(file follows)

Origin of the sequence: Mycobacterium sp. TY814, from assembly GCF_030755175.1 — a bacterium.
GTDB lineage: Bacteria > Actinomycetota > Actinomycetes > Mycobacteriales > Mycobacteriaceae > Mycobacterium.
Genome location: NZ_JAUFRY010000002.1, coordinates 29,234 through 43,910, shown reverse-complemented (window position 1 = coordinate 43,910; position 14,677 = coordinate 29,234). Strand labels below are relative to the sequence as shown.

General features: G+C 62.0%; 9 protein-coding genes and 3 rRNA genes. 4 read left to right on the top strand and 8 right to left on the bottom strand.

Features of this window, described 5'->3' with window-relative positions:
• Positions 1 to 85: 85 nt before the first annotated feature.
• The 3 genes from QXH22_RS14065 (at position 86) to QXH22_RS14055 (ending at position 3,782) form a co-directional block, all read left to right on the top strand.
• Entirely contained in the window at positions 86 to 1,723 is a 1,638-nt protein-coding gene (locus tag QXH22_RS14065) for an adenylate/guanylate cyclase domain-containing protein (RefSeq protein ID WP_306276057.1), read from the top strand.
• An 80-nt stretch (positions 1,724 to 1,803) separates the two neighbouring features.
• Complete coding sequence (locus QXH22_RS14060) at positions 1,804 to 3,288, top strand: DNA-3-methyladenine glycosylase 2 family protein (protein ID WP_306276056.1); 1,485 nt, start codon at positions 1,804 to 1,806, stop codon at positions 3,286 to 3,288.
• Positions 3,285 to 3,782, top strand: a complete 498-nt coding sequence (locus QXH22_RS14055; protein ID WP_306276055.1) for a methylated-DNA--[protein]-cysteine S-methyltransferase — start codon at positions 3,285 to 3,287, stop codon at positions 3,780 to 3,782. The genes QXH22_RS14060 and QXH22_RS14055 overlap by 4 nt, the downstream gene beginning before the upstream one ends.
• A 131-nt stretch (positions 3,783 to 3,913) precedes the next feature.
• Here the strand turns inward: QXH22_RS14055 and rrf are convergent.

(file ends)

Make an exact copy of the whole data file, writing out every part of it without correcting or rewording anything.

Origin of the sequence: Mycobacterium sp. TY814, from assembly GCF_030755175.1 — a bacterium.
GTDB lineage: Bacteria > Actinomycetota > Actinomycetes > Mycobacteriales > Mycobacteriaceae > Mycobacterium.
Genome location: NZ_JAUFRY010000002.1, coordinates 29,234 through 43,910, shown reverse-complemented (window position 1 = coordinate 43,910; position 14,677 = coordinate 29,234). Strand labels below are relative to the sequence as shown.

General features: G+C 62.0%; 9 protein-coding genes and 3 rRNA genes. 4 read left to right on the top strand and 8 right to left on the bottom strand.

Features of this window, described 5'->3' with window-relative positions:
• Positions 1 to 85: 85 nt before the first annotated feature.
• The 3 genes from QXH22_RS14065 (at position 86) to QXH22_RS14055 (ending at position 3,782) form a co-directional block, all read left to right on the top strand.
• Entirely contained in the window at positions 86 to 1,723 is a 1,638-nt protein-coding gene (locus tag QXH22_RS14065) for an adenylate/guanylate cyclase domain-containing protein (RefSeq protein ID WP_306276057.1), read from the top strand.
• An 80-nt stretch (positions 1,724 to 1,803) separates the two neighbouring features.
• Complete coding sequence (locus QXH22_RS14060) at positions 1,804 to 3,288, top strand: DNA-3-methyladenine glycosylase 2 family protein (protein ID WP_306276056.1); 1,485 nt, start codon at positions 1,804 to 1,806, stop codon at positions 3,286 to 3,288.
• Positions 3,285 to 3,782, top strand: a complete 498-nt coding sequence (locus QXH22_RS14055; protein ID WP_306276055.1) for a methylated-DNA--[protein]-cysteine S-methyltransferase — start codon at positions 3,285 to 3,287, stop codon at positions 3,780 to 3,782. The genes QXH22_RS14060 and QXH22_RS14055 overlap by 4 nt, the downstream gene beginning before the upstream one ends.
• A 131-nt stretch (positions 3,783 to 3,913) precedes the next feature.
• Here the strand turns inward: QXH22_RS14055 and rrf are convergent.